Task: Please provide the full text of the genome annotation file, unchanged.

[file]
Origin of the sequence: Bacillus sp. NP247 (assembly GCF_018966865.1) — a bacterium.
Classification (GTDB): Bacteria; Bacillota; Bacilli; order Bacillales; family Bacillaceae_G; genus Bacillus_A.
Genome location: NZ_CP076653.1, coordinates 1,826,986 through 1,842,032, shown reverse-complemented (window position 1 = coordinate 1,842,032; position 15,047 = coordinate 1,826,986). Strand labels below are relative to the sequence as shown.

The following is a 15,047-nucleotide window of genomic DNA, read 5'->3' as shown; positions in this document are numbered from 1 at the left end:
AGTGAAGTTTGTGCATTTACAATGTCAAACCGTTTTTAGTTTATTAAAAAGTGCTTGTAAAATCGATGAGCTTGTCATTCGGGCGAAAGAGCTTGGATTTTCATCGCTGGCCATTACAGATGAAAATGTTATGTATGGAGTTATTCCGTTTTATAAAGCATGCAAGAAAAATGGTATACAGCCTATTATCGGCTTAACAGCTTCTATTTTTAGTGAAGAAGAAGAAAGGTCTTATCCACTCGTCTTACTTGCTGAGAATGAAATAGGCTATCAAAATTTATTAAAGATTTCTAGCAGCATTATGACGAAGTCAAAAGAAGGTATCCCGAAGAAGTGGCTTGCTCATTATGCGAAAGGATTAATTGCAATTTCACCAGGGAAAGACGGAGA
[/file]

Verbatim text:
Origin of the sequence: Bacillus sp. NP247 (assembly GCF_018966865.1) — a bacterium.
Classification (GTDB): Bacteria; Bacillota; Bacilli; order Bacillales; family Bacillaceae_G; genus Bacillus_A.
Genome location: NZ_CP076653.1, coordinates 1,826,986 through 1,842,032, shown reverse-complemented (window position 1 = coordinate 1,842,032; position 15,047 = coordinate 1,826,986). Strand labels below are relative to the sequence as shown.

The following is a 15,047-nucleotide window of genomic DNA, read 5'->3' as shown; positions in this document are numbered from 1 at the left end:
AGTGAAGTTTGTGCATTTACAATGTCAAACCGTTTTTAGTTTATTAAAAAGTGCTTGTAAAATCGATGAGCTTGTCATTCGGGCGAAAGAGCTTGGATTTTCATCGCTGGCCATTACAGATGAAAATGTTATGTATGGAGTTATTCCGTTTTATAAAGCATGCAAGAAAAATGGTATACAGCCTATTATCGGCTTAACAGCTTCTATTTTTAGTGAAGAAGAAGAAAGGTCTTATCCACTCGTCTTACTTGCTGAGAATGAAATAGGCTATCAAAATTTATTAAAGATTTCTAGCAGCATTATGACGAAGTCAAAAGAAGGTATCCCGAAGAAGTGGCTTGCTCATTATGCGAAAGGATTAATTGCAATTTCACCAGGGAAAGACGGAGA